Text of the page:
“In an email disclosing the “technical issue,” Google said that some private videos saved in the Photos service may have been sent to other users”
Google is sending an email to users of its Google Photos service, stating that it may have inadvertently sent some private videos in the archive of users of the Google Photos service to wrong users. The apparent breach of privacy occurred due to a “technical issue,” according to Google, and affected those who used Google’s ‘Download your data’ service from the Photos service. As a result of this, some of the videos – but not photos (as Google explicitly states) – that may have been issued the ‘private’ tag could have ended up with unintended recipients who also requested to download their own data.
The issue happened for users who requested to download their data between November 21st and November 25th, 2019. As stated by Google in the email disclosure, “Some videos in Google Photos were incorrectly exported to unrelated users’ archives. One or more videos in your Google Photos account was affected by this issue.” Google further goes on to say, “If you downloaded your data, it may be incomplete, and it may contain videos that are not yours.“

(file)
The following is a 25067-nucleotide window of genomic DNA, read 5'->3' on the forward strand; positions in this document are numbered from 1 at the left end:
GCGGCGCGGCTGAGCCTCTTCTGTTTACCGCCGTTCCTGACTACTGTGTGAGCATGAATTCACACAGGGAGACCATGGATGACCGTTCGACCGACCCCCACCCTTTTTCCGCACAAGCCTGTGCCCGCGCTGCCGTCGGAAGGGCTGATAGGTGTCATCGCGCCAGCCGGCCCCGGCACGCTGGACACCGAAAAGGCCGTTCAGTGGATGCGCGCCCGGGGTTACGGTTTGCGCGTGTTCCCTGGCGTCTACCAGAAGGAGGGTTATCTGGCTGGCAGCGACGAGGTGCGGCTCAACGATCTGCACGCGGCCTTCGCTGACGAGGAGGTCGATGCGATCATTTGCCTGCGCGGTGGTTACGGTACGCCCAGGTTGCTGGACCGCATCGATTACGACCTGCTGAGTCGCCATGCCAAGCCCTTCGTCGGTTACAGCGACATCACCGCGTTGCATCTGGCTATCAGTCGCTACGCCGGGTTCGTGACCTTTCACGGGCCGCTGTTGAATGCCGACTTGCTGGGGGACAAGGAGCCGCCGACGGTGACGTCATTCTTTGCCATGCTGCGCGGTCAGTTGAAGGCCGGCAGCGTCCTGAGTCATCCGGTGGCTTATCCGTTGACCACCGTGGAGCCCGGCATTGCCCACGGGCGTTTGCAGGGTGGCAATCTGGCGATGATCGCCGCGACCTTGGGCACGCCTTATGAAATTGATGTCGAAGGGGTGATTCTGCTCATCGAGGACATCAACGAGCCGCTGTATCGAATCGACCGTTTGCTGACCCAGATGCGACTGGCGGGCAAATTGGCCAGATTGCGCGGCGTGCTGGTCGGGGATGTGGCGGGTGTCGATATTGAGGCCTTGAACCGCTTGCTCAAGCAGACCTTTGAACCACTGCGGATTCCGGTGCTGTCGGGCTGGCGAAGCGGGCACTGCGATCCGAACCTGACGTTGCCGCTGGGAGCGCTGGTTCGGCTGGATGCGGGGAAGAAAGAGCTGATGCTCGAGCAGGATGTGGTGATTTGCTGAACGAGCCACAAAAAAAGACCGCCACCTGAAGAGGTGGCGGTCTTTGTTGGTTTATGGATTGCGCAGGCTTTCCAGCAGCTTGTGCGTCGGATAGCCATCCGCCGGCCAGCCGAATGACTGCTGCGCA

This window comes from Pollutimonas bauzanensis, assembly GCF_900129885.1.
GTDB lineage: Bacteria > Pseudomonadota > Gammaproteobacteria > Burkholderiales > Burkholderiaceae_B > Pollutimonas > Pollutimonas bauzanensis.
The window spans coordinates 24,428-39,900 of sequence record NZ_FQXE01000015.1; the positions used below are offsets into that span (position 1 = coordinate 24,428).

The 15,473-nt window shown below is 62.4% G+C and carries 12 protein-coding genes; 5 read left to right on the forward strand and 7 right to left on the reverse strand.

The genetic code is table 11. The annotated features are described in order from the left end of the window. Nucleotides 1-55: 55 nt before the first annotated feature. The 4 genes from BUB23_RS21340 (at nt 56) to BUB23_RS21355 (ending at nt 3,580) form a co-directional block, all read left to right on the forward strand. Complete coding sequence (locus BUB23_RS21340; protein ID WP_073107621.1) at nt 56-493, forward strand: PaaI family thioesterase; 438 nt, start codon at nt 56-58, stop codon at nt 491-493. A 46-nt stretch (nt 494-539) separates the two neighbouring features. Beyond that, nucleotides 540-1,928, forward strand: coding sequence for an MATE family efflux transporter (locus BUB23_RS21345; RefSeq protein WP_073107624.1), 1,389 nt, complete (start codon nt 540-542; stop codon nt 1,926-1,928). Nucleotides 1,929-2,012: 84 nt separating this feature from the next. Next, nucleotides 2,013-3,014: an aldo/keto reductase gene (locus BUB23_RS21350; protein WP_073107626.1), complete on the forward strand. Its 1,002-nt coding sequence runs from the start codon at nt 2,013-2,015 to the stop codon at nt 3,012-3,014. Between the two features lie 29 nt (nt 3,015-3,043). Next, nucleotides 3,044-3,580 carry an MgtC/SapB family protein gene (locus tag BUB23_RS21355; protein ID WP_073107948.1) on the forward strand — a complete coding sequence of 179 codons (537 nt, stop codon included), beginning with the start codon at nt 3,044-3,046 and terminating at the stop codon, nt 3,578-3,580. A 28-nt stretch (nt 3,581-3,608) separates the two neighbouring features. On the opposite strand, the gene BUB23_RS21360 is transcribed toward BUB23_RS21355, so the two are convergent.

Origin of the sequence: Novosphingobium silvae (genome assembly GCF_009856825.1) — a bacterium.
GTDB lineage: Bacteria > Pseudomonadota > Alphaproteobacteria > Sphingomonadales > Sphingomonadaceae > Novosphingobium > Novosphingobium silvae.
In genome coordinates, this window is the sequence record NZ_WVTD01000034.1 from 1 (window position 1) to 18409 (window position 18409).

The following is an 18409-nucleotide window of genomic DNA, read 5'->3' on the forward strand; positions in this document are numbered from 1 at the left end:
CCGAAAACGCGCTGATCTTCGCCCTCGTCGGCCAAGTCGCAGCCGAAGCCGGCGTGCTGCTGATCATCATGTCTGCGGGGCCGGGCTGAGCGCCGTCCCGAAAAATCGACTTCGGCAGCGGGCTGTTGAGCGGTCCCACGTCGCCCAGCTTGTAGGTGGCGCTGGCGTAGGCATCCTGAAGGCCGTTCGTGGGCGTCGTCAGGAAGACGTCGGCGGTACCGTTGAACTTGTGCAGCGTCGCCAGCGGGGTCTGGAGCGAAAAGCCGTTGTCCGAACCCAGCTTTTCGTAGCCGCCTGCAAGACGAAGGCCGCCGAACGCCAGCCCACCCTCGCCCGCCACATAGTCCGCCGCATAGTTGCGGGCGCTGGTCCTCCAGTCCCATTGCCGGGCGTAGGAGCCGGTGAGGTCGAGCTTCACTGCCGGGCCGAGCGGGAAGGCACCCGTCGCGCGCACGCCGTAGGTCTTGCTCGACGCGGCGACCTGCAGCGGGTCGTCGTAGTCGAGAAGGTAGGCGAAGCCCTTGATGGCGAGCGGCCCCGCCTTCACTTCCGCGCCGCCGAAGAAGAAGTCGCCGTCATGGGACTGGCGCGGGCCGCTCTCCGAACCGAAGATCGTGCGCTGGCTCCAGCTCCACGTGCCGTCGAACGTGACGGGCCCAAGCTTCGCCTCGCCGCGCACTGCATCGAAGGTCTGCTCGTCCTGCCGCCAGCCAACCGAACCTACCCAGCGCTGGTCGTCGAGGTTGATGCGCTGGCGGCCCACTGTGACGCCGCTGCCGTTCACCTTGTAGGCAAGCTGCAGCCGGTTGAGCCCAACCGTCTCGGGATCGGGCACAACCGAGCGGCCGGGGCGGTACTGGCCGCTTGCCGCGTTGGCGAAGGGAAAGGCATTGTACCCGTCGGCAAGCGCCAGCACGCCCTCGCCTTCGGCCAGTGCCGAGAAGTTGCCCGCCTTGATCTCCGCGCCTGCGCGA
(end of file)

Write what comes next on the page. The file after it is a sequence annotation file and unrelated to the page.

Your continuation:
Google further goes on to say that the issue at hand has since been rectified, so you can be hopeful that more of your private videos will not end up in the hands of completely unknown individuals. However, Google’s suggestion of a solution for those affected by the flaw is rather nonchalant, as it states, “We recommend you perform another export of your content and delete your prior export at this time.“
It’s not clear if there is a way for users to know whether their own private videos may have ended up with someone else. The only thing that can be ascertained as of now is that affected users may have had incomplete file libraries being downloaded, as a result of the flaw. 9to5Google states that only 0.01 percent of all Google Photos users may have been affected by this, but since the service has over 1 billion users, this still accounts for private videos of over 10 million users ending up in unintended hands.